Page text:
Have you ever stood in your pantry or in front of a cupboard full of food and thought, “Well, which of these items is going to kill my kid?” I’m sorry if you have. Really. It is incredibly frustrating. Your child is diagnosed with food allergies, and your entire meal planning/grocery shopping life is upended. Suddenly, all that time (and money!) spent on products that are “all natural” and “healthy” is a waste because all those foods are full of nut butters and coconut oil. Ok, that’s a mild exaggeration, but STILL. I’ve been there, full of Mom Guilt, because I’m buying the blue box graham crackers instead of the graham crackers with fewer ingredients with the label that tells me they are “GMO Free” with no preservatives. I’m here to tell you – IT IS TOTALLY FINE. Those preservatives are (probably) not going to send your kid to the ER like, in my daughter’s case, the coconut oil will.
So, how do we shop for these kids? I would love to tell you to grow vegetables, make your own bread and pasta, and to buy only foods containing ingredients you can pronounce. Blah. Blah. Blah. This is real life. I will tell you to grow vegetables because they are so much more delicious out of the backyard, and gardening is therapeutic. But, as for the other stuff, we are all the same – busy. Who has time to make bread and granola bars? Not me. Instead, I will share a few of my grocery shopping strategies to, hopefully, make your life a little easier.
Step #1: RESEARCH
First, I research labeling requirements. The FDA requires that all domestic and imported food products be labeled if they contain an ingredient or the proteins of an ingredient that is one of the top eight food allergens. The top eight are milk, eggs, fish, shellfish, tree nuts, peanuts, wheat and soybeans. These eight foods encompass 90 percent of all documented food allergies in the United States. These ingredients are either bolded as part of the regular ingredient list or listed under a “Contains: _______” statement near the ingredient list. Remember, cautionary statements such as “May contain” or “Processed in a facility” are not mandatory. If your kid, like mine, has an allergy outside the top eight, get ready to just read every label all the time. There isn’t a shortcut – grocery shopping will take forever.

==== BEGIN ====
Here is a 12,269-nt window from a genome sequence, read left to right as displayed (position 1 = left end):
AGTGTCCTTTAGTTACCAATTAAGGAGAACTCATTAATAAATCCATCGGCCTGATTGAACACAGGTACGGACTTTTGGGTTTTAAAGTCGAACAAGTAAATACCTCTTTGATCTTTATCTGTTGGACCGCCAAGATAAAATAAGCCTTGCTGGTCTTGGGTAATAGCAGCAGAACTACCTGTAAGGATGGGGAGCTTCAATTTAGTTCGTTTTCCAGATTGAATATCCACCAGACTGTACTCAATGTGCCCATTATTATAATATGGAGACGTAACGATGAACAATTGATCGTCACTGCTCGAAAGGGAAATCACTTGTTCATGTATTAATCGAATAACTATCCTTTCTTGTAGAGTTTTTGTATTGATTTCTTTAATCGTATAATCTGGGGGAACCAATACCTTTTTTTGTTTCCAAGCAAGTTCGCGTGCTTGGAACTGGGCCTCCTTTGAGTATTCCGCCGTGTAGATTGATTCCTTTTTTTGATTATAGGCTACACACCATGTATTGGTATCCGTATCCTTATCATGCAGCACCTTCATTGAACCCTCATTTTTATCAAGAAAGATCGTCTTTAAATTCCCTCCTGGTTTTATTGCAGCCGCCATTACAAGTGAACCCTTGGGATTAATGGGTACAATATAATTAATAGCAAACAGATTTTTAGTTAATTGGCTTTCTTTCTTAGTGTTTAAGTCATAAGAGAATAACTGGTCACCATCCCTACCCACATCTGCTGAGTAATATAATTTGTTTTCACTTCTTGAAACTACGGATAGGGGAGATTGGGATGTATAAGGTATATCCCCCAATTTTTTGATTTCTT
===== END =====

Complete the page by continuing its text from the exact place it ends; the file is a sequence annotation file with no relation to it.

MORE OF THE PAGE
Step 2: MAKE A PLAN
Second, decide early on how to handle foods with those cautionary statements. Are you going to avoid those foods completely? Will you feed your kid foods that are processed in a facility that also processes their allergen? These are personal decisions. Talk to your doctor. Think about your own child and your family. What works for you? Do that. Personally, we feed our girl foods that are processed in a facility that also processes her allergens regularly. We don’t buy things that “may contain” or are “processed on shared lines.” We do the best we can with the information we have. I don’t call the manufacturer from the grocery store, but I do use the resources available to make choices about the foods I buy her based on our comfort level.
Step 3: USE YOUR RESOURCES
Finally, use the internet. Facebook groups are amazing resources full of moms who do call/email the manufacturers to find out how often they clean their equipment or change their production facilities. My favorite online resource is snacksafely.com. It is a categorized detailed list of foods that is updated regularly. The website is a great resource for food allergies in general. Also, there are coupons!
Shopping for the food-allergic kid isn’t easy or fun, but it isn’t like grocery shopping was fun to start with, right? So, make the best of it, and stop by the wine aisle on your way to check out. See you there!
Theresa Birchfield is a Nevada native with a husband, two littles, a dog, and a job as a medical practice administrator. She loves reading and wine. She also loves school and is thinking of going back for another Master’s degree. You can often find her at Target. If she isn’t there, she is at home or work. She is also trying to find time to start exercising again – tips welcome!